There are no guarantees in love -- at least in the contractual sense. The 5th U.S. Circuit Court of Appeals used similar reasoning when dismissing the final claim of a putative class of plaintiffs who alleged that Match.com misled them in their quests for love
The Oct. 3 unpublished opinion in Nancy Malsom, et al. v. Match.com notes that the plaintiffs sued the dating website, alleging breach of contract, breach of duty of good faith and unconscionable conduct. A Northern District of Texas trial court dismissed the first two claims. The trial judge later dismissed the unconscionable-conduct claim, which the plaintiffs appealed to the 5th Circuit.
The plaintiffs alleged, among other things, that Match.com used “misleading tactics” to give prospective users an inflated sense of the number of users on the website by not vetting new profiles and allowing fake profiles to proliferate, according to the decision.
With regard to the unconscionable-conduct claim, the plaintiffs alleged that Match “took advantage of their lack of knowledge, ability, experience and/or capacity to a grossly unfair degree,” the opinion continues.
The trial court dismissed the cause of action for failure to state a claim under the Texas Deceptive Trade Practices Act (DTPA). The 5th Circuit noted that plaintiffs had not alleged anything that took advantage of their lack of “knowledge, ability, experience and/or capacity” that could have resulted in liability “even in the absence of a contract between the parties.”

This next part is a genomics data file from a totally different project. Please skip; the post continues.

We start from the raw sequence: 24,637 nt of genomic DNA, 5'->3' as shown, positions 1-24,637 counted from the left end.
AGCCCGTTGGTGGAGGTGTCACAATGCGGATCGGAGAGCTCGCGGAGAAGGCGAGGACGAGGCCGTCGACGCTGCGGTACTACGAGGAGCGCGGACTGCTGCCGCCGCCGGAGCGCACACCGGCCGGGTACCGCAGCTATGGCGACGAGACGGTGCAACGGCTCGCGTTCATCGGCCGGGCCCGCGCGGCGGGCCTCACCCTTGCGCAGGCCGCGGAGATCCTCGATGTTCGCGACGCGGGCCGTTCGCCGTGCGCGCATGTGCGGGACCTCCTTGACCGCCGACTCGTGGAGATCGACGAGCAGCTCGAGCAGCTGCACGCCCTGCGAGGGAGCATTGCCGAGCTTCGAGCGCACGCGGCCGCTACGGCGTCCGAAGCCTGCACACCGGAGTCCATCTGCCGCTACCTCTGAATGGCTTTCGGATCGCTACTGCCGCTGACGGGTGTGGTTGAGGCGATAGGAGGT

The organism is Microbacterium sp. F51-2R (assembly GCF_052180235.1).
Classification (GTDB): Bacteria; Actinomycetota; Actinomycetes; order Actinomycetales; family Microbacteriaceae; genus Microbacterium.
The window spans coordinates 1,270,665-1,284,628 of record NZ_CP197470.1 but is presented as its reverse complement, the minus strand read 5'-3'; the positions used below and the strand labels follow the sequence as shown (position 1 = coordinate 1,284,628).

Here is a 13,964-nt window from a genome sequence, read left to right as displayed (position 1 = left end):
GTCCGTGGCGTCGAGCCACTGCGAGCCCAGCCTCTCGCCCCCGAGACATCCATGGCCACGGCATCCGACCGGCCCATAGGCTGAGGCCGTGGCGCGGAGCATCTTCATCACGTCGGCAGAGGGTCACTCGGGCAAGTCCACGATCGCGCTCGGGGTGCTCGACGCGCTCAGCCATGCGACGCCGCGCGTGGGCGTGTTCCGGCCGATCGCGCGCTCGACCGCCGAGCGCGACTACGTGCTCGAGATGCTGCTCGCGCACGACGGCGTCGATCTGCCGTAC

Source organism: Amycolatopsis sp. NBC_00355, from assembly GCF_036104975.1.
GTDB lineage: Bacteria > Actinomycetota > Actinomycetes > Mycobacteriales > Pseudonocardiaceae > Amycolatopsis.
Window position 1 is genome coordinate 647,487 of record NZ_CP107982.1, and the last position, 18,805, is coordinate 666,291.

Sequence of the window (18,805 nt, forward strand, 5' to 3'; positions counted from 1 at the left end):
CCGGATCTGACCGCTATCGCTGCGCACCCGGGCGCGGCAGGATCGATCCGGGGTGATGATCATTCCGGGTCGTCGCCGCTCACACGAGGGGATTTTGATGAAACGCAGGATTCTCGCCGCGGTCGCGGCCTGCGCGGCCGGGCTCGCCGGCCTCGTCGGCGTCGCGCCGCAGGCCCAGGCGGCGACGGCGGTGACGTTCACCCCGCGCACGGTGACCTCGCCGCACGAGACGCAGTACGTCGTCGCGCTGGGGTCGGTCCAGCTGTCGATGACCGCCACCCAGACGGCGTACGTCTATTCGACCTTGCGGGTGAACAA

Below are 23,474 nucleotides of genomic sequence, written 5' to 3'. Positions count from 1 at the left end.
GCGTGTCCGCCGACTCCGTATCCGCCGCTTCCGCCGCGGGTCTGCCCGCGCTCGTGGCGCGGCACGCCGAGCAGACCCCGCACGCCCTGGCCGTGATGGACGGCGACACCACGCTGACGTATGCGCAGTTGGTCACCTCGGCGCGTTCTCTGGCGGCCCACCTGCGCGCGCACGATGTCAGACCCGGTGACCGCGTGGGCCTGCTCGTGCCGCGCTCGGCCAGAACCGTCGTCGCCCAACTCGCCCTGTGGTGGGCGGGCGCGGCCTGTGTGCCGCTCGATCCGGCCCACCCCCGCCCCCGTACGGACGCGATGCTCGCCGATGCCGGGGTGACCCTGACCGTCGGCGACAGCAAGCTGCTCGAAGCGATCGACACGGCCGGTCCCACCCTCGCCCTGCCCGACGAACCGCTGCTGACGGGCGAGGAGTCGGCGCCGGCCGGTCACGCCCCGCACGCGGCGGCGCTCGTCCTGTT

“To hold [the plaintiffs’] claims actionable under the DTPA ‘would convert every breach of contract into a DTPA claim,’ ” wrote 5th Circuit Judge Ed Prado. “Nothing in the complaint suggests that Match had no intention of fulfilling its contract; the complaint instead alleges various ways in which Match has violated the parties' contract,” Prado wrote.
Baker Botts partner Shira Yoshor of Houstonm who represents Match.com, is pleased with the decision.
“It seemed like a pretty clear-cut legal decision for the 5th Circuit to make, and of course one that we agree with,’’ Yoshor says.
Jeffrey Norton, a partner in New York City’s Newman Ferrara who represents the plaintiffs, did not immediately return a call for comment.
-- John Council